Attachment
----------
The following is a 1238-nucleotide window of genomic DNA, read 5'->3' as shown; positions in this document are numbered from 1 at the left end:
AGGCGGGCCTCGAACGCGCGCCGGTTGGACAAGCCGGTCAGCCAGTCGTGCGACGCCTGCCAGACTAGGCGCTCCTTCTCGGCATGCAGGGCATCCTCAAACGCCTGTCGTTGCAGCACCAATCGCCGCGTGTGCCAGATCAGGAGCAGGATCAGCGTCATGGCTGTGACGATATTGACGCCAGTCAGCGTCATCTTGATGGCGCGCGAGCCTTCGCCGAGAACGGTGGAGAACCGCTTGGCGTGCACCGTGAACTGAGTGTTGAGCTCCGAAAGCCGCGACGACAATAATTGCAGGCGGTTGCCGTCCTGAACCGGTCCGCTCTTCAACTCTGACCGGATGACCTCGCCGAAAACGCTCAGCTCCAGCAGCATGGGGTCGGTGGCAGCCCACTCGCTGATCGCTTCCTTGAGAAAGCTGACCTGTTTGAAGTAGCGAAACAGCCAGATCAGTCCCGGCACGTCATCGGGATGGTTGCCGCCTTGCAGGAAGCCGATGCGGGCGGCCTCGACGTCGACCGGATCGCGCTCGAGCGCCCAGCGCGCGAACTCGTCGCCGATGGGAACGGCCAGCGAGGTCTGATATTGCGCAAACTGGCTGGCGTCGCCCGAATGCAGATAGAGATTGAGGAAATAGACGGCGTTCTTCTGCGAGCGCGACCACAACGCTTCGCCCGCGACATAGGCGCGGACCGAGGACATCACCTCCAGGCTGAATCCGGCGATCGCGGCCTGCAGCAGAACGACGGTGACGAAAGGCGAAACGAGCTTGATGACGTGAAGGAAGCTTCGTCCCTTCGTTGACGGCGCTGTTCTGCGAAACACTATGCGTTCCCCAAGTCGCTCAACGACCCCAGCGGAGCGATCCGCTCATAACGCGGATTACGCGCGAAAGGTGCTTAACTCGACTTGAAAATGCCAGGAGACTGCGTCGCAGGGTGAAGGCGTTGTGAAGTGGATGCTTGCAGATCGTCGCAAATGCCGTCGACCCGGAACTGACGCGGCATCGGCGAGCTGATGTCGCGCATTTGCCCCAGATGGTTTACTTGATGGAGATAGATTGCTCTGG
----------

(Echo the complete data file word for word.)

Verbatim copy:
The following is a 1238-nucleotide window of genomic DNA, read 5'->3' as shown; positions in this document are numbered from 1 at the left end:
AGGCGGGCCTCGAACGCGCGCCGGTTGGACAAGCCGGTCAGCCAGTCGTGCGACGCCTGCCAGACTAGGCGCTCCTTCTCGGCATGCAGGGCATCCTCAAACGCCTGTCGTTGCAGCACCAATCGCCGCGTGTGCCAGATCAGGAGCAGGATCAGCGTCATGGCTGTGACGATATTGACGCCAGTCAGCGTCATCTTGATGGCGCGCGAGCCTTCGCCGAGAACGGTGGAGAACCGCTTGGCGTGCACCGTGAACTGAGTGTTGAGCTCCGAAAGCCGCGACGACAATAATTGCAGGCGGTTGCCGTCCTGAACCGGTCCGCTCTTCAACTCTGACCGGATGACCTCGCCGAAAACGCTCAGCTCCAGCAGCATGGGGTCGGTGGCAGCCCACTCGCTGATCGCTTCCTTGAGAAAGCTGACCTGTTTGAAGTAGCGAAACAGCCAGATCAGTCCCGGCACGTCATCGGGATGGTTGCCGCCTTGCAGGAAGCCGATGCGGGCGGCCTCGACGTCGACCGGATCGCGCTCGAGCGCCCAGCGCGCGAACTCGTCGCCGATGGGAACGGCCAGCGAGGTCTGATATTGCGCAAACTGGCTGGCGTCGCCCGAATGCAGATAGAGATTGAGGAAATAGACGGCGTTCTTCTGCGAGCGCGACCACAACGCTTCGCCCGCGACATAGGCGCGGACCGAGGACATCACCTCCAGGCTGAATCCGGCGATCGCGGCCTGCAGCAGAACGACGGTGACGAAAGGCGAAACGAGCTTGATGACGTGAAGGAAGCTTCGTCCCTTCGTTGACGGCGCTGTTCTGCGAAACACTATGCGTTCCCCAAGTCGCTCAACGACCCCAGCGGAGCGATCCGCTCATAACGCGGATTACGCGCGAAAGGTGCTTAACTCGACTTGAAAATGCCAGGAGACTGCGTCGCAGGGTGAAGGCGTTGTGAAGTGGATGCTTGCAGATCGTCGCAAATGCCGTCGACCCGGAACTGACGCGGCATCGGCGAGCTGATGTCGCGCATTTGCCCCAGATGGTTTACTTGATGGAGATAGATTGCTCTGG